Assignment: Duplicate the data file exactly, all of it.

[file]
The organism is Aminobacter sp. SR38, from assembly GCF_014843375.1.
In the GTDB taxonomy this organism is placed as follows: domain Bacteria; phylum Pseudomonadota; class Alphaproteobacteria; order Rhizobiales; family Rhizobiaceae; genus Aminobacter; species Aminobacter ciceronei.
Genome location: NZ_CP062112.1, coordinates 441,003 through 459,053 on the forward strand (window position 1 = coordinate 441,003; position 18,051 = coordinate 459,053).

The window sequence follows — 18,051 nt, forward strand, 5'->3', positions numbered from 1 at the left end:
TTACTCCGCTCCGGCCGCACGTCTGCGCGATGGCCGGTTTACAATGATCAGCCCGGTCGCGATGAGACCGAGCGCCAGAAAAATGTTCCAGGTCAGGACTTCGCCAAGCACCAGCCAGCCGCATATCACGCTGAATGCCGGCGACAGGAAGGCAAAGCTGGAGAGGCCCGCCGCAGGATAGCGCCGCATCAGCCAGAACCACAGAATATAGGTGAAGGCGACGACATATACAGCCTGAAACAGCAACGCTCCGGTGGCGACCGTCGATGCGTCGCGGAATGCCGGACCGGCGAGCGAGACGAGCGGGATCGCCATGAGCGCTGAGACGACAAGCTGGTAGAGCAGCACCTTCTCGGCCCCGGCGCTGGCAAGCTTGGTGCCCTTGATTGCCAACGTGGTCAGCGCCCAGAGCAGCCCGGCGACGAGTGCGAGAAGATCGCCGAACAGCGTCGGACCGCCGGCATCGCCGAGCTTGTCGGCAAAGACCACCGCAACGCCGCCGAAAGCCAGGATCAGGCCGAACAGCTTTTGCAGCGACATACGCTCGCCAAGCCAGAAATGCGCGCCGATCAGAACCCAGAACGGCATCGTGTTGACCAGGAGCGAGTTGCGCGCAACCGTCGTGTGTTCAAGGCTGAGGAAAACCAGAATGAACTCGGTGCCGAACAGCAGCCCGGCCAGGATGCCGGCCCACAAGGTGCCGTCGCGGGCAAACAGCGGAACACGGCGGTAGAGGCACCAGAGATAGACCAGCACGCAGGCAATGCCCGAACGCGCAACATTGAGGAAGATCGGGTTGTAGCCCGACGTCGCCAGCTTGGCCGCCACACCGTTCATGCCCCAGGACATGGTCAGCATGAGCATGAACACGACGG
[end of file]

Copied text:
The organism is Aminobacter sp. SR38, from assembly GCF_014843375.1.
In the GTDB taxonomy this organism is placed as follows: domain Bacteria; phylum Pseudomonadota; class Alphaproteobacteria; order Rhizobiales; family Rhizobiaceae; genus Aminobacter; species Aminobacter ciceronei.
Genome location: NZ_CP062112.1, coordinates 441,003 through 459,053 on the forward strand (window position 1 = coordinate 441,003; position 18,051 = coordinate 459,053).

The window sequence follows — 18,051 nt, forward strand, 5'->3', positions numbered from 1 at the left end:
TTACTCCGCTCCGGCCGCACGTCTGCGCGATGGCCGGTTTACAATGATCAGCCCGGTCGCGATGAGACCGAGCGCCAGAAAAATGTTCCAGGTCAGGACTTCGCCAAGCACCAGCCAGCCGCATATCACGCTGAATGCCGGCGACAGGAAGGCAAAGCTGGAGAGGCCCGCCGCAGGATAGCGCCGCATCAGCCAGAACCACAGAATATAGGTGAAGGCGACGACATATACAGCCTGAAACAGCAACGCTCCGGTGGCGACCGTCGATGCGTCGCGGAATGCCGGACCGGCGAGCGAGACGAGCGGGATCGCCATGAGCGCTGAGACGACAAGCTGGTAGAGCAGCACCTTCTCGGCCCCGGCGCTGGCAAGCTTGGTGCCCTTGATTGCCAACGTGGTCAGCGCCCAGAGCAGCCCGGCGACGAGTGCGAGAAGATCGCCGAACAGCGTCGGACCGCCGGCATCGCCGAGCTTGTCGGCAAAGACCACCGCAACGCCGCCGAAAGCCAGGATCAGGCCGAACAGCTTTTGCAGCGACATACGCTCGCCAAGCCAGAAATGCGCGCCGATCAGAACCCAGAACGGCATCGTGTTGACCAGGAGCGAGTTGCGCGCAACCGTCGTGTGTTCAAGGCTGAGGAAAACCAGAATGAACTCGGTGCCGAACAGCAGCCCGGCCAGGATGCCGGCCCACAAGGTGCCGTCGCGGGCAAACAGCGGAACACGGCGGTAGAGGCACCAGAGATAGACCAGCACGCAGGCAATGCCCGAACGCGCAACATTGAGGAAGATCGGGTTGTAGCCCGACGTCGCCAGCTTGGCCGCCACACCGTTCATGCCCCAGGACATGGTCAGCATGAGCATGAACACGACGG